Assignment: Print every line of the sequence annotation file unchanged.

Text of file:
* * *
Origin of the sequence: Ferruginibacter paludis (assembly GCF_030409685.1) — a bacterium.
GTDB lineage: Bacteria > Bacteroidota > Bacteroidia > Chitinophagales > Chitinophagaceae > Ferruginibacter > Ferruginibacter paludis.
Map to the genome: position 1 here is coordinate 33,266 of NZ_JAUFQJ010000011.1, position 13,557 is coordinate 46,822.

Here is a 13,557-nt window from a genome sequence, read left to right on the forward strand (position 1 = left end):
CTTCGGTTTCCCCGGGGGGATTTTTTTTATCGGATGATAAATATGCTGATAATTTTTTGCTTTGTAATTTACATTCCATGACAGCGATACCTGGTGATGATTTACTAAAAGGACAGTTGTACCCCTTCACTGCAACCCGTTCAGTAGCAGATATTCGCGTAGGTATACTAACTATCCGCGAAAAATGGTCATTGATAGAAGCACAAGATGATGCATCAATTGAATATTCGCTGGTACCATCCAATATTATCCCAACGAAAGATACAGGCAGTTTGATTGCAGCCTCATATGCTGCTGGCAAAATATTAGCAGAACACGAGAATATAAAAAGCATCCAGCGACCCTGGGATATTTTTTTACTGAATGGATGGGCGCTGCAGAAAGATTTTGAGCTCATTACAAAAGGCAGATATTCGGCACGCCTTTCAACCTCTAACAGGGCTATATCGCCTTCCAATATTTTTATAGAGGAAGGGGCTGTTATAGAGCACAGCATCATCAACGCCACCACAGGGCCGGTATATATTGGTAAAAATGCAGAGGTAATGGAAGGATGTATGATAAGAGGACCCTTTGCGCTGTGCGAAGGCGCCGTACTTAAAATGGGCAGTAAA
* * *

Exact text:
Origin of the sequence: Ferruginibacter paludis (assembly GCF_030409685.1) — a bacterium.
GTDB lineage: Bacteria > Bacteroidota > Bacteroidia > Chitinophagales > Chitinophagaceae > Ferruginibacter > Ferruginibacter paludis.
Map to the genome: position 1 here is coordinate 33,266 of NZ_JAUFQJ010000011.1, position 13,557 is coordinate 46,822.

Here is a 13,557-nt window from a genome sequence, read left to right on the forward strand (position 1 = left end):
CTTCGGTTTCCCCGGGGGGATTTTTTTTATCGGATGATAAATATGCTGATAATTTTTTGCTTTGTAATTTACATTCCATGACAGCGATACCTGGTGATGATTTACTAAAAGGACAGTTGTACCCCTTCACTGCAACCCGTTCAGTAGCAGATATTCGCGTAGGTATACTAACTATCCGCGAAAAATGGTCATTGATAGAAGCACAAGATGATGCATCAATTGAATATTCGCTGGTACCATCCAATATTATCCCAACGAAAGATACAGGCAGTTTGATTGCAGCCTCATATGCTGCTGGCAAAATATTAGCAGAACACGAGAATATAAAAAGCATCCAGCGACCCTGGGATATTTTTTTACTGAATGGATGGGCGCTGCAGAAAGATTTTGAGCTCATTACAAAAGGCAGATATTCGGCACGCCTTTCAACCTCTAACAGGGCTATATCGCCTTCCAATATTTTTATAGAGGAAGGGGCTGTTATAGAGCACAGCATCATCAACGCCACCACAGGGCCGGTATATATTGGTAAAAATGCAGAGGTAATGGAAGGATGTATGATAAGAGGACCCTTTGCGCTGTGCGAAGGCGCCGTACTTAAAATGGGCAGTAAA